There is a beautiful shawl that a great number of people are making these days. It is called Colour Affection and there are literally thousands of projects on Ravelry. Don’t get me wrong, I think this thing is gorgeous. And I don’t usually buy patterns, because heaven knows I have a pretty hefty collection of books and magazines. I also love trying to figure out my own designs and think the Elizabeth Zimmerman approach to knitting is what speaks to me. (Jump in fearlessly, she reiterated over and over in her books, in many different ways. Knitting Without Tears made me try stuff I never would have otherwise, and I am lucky to have stumbled upon this classic early in my knitting education.) Back to the Colour Affection. Lovely shawl, beautifully presented. I treated myself to a rare purchased pattern, downloaded and cast it on. And knit, and knit and knit. It is miles of garter stitch. I considered myself pretty smart with the colour choices, and was even a bit smug as I was re-using yarn from something that hadn’t worked out in the past, so thrifty was I!
I finished it, cast off and blocked it. And then my befuddlement began. I am not tall. Nor am I particularly “willowy” in stature. And I freely admit I am not a real “shawl person” though I do aspire. I tried and tried to sort out what was not quite on. Googling Colour Affection and images revealed an interesting pattern. Most shots appeared to be of people standing like a super hero arranging her cape, preparing to fly. Lots of shots of the shawl folded attractively or hanging off of wooden benches in the spring sunshine. To be fair some people, the minority of pictures, are wearing it in the images I saw, but that is where I started to suspect “taller” and maybe “willowy” may be a factor in this pattern’s success. Many of the projects are downright beautiful pieces of fabric. Mine, it’s kind of “meh”. And I cannot, for the life of me, make it wearable. Even when I emulated those people wearing it, as soon as I stride off across my living room, it slides and bunches and the ends come down to my knees. And speaking of those ends, where do I stick them?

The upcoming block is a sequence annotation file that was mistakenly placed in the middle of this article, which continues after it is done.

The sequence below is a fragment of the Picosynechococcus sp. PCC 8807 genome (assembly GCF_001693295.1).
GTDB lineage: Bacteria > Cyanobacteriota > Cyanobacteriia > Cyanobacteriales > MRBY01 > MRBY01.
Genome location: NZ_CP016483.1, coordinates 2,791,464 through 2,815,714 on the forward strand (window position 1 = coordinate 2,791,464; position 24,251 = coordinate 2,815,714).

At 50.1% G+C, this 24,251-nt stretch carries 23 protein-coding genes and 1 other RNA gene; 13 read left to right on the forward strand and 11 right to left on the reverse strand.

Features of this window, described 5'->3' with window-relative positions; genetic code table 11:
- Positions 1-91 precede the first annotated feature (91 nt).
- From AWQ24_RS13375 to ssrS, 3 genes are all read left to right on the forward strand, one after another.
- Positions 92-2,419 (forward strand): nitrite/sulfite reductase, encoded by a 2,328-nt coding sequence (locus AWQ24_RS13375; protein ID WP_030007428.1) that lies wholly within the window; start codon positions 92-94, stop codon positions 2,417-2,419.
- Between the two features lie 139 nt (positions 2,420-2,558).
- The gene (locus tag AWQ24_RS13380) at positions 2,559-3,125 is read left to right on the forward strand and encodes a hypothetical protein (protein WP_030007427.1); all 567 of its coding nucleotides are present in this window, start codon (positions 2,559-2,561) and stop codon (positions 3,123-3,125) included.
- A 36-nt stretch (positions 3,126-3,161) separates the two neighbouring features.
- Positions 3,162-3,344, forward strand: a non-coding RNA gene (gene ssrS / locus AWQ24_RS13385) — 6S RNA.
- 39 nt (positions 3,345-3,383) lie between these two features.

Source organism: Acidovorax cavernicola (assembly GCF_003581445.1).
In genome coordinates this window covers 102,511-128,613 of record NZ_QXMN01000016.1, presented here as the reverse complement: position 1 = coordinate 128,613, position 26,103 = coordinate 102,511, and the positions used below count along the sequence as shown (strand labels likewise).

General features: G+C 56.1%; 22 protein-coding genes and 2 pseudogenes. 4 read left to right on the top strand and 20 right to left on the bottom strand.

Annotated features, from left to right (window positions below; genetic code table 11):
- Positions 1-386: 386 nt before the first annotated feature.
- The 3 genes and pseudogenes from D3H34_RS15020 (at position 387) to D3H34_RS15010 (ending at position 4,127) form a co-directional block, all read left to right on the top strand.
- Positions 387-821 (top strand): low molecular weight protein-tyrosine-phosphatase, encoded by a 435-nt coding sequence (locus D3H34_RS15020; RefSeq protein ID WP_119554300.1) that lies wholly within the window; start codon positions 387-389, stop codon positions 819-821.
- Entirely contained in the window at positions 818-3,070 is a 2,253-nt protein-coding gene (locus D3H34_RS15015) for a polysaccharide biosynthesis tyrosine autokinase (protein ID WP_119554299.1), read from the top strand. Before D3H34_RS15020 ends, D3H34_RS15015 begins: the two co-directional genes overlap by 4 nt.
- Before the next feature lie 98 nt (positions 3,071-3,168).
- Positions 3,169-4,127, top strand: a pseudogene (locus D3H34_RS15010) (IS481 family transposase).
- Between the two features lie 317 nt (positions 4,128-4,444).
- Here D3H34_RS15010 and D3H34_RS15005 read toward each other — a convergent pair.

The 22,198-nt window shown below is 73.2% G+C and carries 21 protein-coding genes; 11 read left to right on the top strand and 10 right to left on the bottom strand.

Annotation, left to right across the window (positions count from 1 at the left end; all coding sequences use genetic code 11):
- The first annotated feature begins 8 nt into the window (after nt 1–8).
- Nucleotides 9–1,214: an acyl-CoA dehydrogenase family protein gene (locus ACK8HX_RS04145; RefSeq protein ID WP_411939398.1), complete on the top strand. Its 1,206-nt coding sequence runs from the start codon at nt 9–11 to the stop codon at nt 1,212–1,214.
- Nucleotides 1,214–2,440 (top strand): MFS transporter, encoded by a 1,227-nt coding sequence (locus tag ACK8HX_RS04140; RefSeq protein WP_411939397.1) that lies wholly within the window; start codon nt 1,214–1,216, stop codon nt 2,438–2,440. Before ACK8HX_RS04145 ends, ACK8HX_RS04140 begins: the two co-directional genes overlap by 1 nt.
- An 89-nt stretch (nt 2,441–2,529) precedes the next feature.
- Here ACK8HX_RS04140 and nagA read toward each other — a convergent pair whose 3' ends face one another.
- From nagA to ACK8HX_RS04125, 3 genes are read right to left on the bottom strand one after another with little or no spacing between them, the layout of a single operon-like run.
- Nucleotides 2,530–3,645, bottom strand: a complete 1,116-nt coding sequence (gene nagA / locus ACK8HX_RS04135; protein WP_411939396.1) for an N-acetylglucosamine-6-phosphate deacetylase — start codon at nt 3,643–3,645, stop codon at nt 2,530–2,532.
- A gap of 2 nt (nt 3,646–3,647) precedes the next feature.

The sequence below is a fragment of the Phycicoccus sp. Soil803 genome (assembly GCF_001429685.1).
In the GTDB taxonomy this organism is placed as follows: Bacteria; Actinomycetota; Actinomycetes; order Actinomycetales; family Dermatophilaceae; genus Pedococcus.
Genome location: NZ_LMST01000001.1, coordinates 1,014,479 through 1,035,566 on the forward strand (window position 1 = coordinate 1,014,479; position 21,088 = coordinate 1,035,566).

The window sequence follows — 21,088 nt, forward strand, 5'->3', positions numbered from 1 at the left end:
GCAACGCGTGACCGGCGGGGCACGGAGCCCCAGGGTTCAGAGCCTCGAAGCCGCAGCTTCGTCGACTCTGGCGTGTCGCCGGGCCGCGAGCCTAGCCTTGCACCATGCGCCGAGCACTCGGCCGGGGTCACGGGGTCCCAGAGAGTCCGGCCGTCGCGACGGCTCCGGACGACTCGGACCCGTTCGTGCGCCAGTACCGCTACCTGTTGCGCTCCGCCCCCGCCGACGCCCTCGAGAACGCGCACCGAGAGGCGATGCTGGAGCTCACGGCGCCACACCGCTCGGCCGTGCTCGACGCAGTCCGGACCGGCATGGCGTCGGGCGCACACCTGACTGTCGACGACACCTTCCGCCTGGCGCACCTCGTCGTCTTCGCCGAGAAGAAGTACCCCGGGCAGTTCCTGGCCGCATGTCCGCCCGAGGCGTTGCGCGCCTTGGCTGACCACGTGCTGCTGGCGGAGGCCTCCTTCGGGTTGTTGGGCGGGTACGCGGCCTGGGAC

I have a plan. A knitter always does.
This shawl gets to sit in a little folded pile for a while. Then, when I can face it again, I will rip it out. The pattern is very ingenious in its simplicity and not too hard to adapt I think. I will re-do this thing, make it smaller. Re-evaluate the colours I chose when the trauma fades. Make do, reuse, all that. And then, take a picture of it BEING WORN!! (Maybe not by me.)
This is a knitting blog, and this is what knitters do!